Tuesday, October 28, 2008

Iraq—Searching for the Real Story, Volume 4 – What Have I Learned?

For better or worse, the next President will inherit the mess of the ongoing occupation of Iraq. In this volume, I look at what I have learned and what the Administration should have learned.

What Have I Learned?
This should be titled “what have we learned” but I fear that the Bush Administration, the Republican and Democratic Party Platforms, and a vast number of Americans have not learned much for these years of US occupation in Iraq. The politicians still view events through the strong lens of partisan policy. Americans are tired of the endless war and clearly interest is waning.

So here are my conclusions. I believe these are the realities that the next President must come to grips with to work towards the goal of eventual US withdrawal.
  • We can’t trust the Bush administration to learn from experience – they are guided only by neo-conservative think tank theory with no need to understand any details of the Iraqi people, particularly the objectives of the constituent factions.

  • Though unjustified, ill-conceived and poorly executed, the invasion/occupation did achieve two objectives aligned with Bush Administration policy (but don’t expect the Administration to be as frank as I will be about this):

    1) The extremist terrorists function as alpha male primates. The lack of any retaliation would be interpreted as weakness. Direct retaliation against al-Qaeda in Afghanistan was needed. The invasion of Iraq (though it was unjustified) can be seen as another retaliation in the testosterone-based dance to establish dominance among alpha male primates.

    2) The placement of American troupes in the Middle East acts as a lightning rod – saving would-be extremist terrorists the cost of air fare as they only need travel to Iraq for the opportunity to kill Americans.

    In these 2 aspects, there may have been some reduction in the possibility of terrorists attacks against the US homeland.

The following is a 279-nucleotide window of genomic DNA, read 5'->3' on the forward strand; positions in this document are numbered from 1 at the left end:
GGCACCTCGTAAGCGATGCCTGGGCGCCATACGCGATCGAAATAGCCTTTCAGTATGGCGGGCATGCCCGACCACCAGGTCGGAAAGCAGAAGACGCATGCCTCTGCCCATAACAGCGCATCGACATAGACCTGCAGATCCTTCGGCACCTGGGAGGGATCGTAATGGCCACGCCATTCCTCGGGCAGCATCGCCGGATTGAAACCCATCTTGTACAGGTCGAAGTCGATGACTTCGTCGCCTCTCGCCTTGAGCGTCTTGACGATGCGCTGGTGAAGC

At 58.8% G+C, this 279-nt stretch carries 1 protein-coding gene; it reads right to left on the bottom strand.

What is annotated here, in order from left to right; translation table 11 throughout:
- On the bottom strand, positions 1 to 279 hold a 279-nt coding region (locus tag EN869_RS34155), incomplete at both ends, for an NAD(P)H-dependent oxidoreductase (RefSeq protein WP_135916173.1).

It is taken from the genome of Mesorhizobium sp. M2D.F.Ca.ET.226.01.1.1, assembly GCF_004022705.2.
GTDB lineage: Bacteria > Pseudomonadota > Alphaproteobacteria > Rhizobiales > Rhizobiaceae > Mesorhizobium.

• On the other hand, the invasion/occupation was one of the greatest recruiting tools for anti-American terrorist groups.

  • The invasion/occupation has greatly benefited Shia Iran, deposing a hated enemy, replacing a hostile Sunni regime with a more desirable Shia majority government, while pacifying the Kurds who are generally happy with the invasion/occupation.

  • The Bush Administration chose Iraq because it was the weakest nation to invade and there was and remains a high level of pro-American feelings in the general population.

  • The terms “enemy” and “victory” cannot be easily defined as it was in the wars of old, fought by nation-state against nation state. Factions and militias change alliances from time to time. One month, they are firing on US troupes, the next they are aligned in the fight against a common enemy.

  • The violence in Iraq is at times closer to the gang violence of LA: in the post-Saddam era, rival factions are positioning for the issues are turf and creating a new pecking order. Even attacks on US troupes may be less about hatred of Americans and more about self-boosting.

  • Success (i.e., the lessening of violence) in Iraq requires the constructive engagement of the major factions and militia.

  • The non-indigenous “al-Qaeda in Iraq” is an oppressor of the Iraqi people and is opposed by most factions.

  • Most Iraqis want the US to withdraw, sooner than later.

  • Democracy, at least as we understand it in the US, is not the “magic potion” to unite Iraq.

  • Despite the violence of the last 4 years, the Sunni and Shia in Iraq generally don’t hate each other. During the iron rule of Saddam Hussein, many Sunni were close friends of Shia and vice versa. The opening of Pandora’s Box resulted in a power vacuum which was filled by violent power struggles among militias and factions.

  • There is hope.

Where Do We Go From Here?
To be continued……………..

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